The Challenge of Open Banking for Reluctant Innovators
The revised Payment Services Directive (PSD2) in Europe is diverse and broad-ranging, and the highest profile headlines concern its requirement for banks to open up their accounts via APIs.
PSD2 is not the only driver for the Open Banking revolution, though. There are other regulatory initiatives around the world pushing in the same direction, as well as a new generation of banks voluntarily adopting APIs as a go-to-market strategy. Furthermore, and perhaps most alarmingly for the incumbents, there are a variety of disruptive business models from new players who are offering similar services to those achievable through open APIs, but delivering them through other innovative technologies such as tokenization, prepaid wallets, and screen scraping.
Despite their visionary statements and marketing campaigns, banks traditionally were not very good at demonstrating innovation in technology, channels, products, or service. Protected by high regulatory barriers to entry, they were relatively immune to major challenge, although onerous regulatory compliance also acted as a barrier to innovation and agility. As a result, regulators, banks, and, to a large extent, customers were happy to embrace a status quo in which banks focused on fine-tuning risk and profit margins on a very limited set of standardized products.
Open Banking is the latest, and most significant, driver which is changing this picture dramatically. Pushed by regulators as a way of driving innovation and competition, it’s understandable that many incumbents may see few redeeming features in PSD2 and other regulations. Fair enough: they’re the ones who will be saddled with the costs of implementation, the increased compliance implications of dealing with a new breed of intermediaries, and unquantifiable risks around settlement and reputational damage.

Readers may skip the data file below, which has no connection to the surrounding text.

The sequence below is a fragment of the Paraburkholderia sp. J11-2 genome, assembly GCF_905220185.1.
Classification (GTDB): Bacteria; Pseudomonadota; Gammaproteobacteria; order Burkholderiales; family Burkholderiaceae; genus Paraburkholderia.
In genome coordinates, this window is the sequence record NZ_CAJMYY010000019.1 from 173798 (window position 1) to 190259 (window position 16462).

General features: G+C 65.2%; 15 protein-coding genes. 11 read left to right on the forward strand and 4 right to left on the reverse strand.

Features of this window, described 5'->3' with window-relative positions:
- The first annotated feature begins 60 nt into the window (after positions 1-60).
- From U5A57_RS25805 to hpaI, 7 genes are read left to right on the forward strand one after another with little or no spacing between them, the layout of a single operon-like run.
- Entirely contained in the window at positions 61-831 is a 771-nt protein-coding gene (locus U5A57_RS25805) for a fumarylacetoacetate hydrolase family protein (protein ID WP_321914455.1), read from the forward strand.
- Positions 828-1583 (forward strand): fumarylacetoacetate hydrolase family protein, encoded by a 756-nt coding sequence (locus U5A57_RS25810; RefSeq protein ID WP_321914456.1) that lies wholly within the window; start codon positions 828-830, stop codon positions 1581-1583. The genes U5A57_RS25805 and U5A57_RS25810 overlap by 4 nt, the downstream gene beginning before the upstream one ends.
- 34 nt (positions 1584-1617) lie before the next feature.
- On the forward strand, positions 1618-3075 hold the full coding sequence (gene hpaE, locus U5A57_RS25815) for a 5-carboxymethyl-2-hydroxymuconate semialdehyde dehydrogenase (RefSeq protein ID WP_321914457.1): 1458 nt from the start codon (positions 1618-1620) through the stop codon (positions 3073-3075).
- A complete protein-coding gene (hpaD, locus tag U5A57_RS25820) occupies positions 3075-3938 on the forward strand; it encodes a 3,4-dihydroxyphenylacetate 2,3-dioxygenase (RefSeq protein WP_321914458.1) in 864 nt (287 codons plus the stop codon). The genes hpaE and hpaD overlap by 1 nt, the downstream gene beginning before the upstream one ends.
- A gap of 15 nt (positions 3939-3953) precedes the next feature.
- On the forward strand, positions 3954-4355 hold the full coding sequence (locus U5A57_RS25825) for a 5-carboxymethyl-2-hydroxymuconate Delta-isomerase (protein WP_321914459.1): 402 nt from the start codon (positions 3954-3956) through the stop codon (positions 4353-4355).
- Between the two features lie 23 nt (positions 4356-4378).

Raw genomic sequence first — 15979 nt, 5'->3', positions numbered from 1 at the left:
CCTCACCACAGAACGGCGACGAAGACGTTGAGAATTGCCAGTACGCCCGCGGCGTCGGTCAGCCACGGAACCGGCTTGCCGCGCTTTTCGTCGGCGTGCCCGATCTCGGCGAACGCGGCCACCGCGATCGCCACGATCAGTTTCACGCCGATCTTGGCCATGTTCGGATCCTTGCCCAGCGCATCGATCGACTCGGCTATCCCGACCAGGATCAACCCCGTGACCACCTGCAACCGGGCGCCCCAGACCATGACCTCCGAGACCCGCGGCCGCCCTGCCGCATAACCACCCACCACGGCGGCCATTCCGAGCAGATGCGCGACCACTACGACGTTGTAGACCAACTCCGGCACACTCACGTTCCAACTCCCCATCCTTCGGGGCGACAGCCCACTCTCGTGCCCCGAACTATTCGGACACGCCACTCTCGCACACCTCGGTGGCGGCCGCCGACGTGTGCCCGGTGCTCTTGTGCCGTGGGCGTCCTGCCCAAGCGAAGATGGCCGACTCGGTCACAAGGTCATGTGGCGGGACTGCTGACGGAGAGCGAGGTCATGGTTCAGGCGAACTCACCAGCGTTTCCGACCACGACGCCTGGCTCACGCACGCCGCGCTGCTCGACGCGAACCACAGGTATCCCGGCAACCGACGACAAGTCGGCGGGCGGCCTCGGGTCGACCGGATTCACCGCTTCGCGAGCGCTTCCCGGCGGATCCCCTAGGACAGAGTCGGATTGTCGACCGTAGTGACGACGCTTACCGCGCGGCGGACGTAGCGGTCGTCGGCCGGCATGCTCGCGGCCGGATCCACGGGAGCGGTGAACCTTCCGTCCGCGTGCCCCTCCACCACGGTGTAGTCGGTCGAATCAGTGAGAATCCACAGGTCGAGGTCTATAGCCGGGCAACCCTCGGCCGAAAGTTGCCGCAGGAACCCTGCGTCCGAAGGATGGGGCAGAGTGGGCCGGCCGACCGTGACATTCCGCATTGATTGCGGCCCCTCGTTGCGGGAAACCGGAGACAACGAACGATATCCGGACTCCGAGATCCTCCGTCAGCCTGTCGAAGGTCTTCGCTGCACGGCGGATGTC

Four Broad, Strategic Responses to Open Banking
At a high level, there are four broad, strategic options available to banks, ranging from head-in-the-sand denial and obstruction to embracing the opportunities for growth that open APIs can offer:
- Resist, obstruct, and obfuscate: It will be relatively easy for banks to comply with the letter of the law while making it very difficult in practice for third parties to use their supposedly open APIs. Restrictive authentication requirements, obscure protocols, constant non-backwardly compatible interface upgrades, and a highly sensitive approach to fraud detection can all be deployed to thwart the open market, especially when coupled with aggressive marketing of in-house equivalent services, as per the closed ecosystem strategy.
- Create a closed ecosystem: Some banks will want to create an enclosed ecosystem of apps built on their own banking platform. Providers wishing to join in must abide by the bank’s rules and afford their customers exclusivity. Although not PSD2-compliant, this strategy can be deployed in parallel with a more open approach to give selected partners greater access in exchange for control of data, financial or commercial reward, or to give customers more choice than they’d get elsewhere.
- Compete in the open market: In the spirit of openness, banks will allow third parties to build services on APIs with minimal control as defined by regulation. These third parties can use other banks’ APIs as well to create an intermediary layer as per the regulators’ vision. A bank can compete in this market by having the best products when compared directly alongside their competitors’, and could risk losing customers by failing to meet the same minimum standards.
- Become a service enabler: In this approach, the bank becomes a service enabler for third parties. These third parties can then worry about owning the customer relationship and delivering a superior experience, without their customers even necessarily being aware that a bank is involved. Customers don’t need to shop around for banking products, because that is all done for them as part of delivering a great service.
Unfortunately (or fortunately, depending how you look at it), there is no one-size-fits-all solution for banks.Johnny Wyld
Director, Business Consultancy, EPAM
Different Approaches for Different Scenarios
Unfortunately (or fortunately, depending how you look at it), there is no one-size-fits-all solution for banks.
All of these strategies could deliver benefits, and a well-thought-out approach will see each bank using all of these over time in different scenarios based on products, geographies, target markets, and growth strategy.
Now, 18 months after the announcement of Open Banking under PSD2, banks, the ever-reluctant innovators, will have the next 18 months to show they have the vision and technical ability to really embrace the opportunities that lie before them.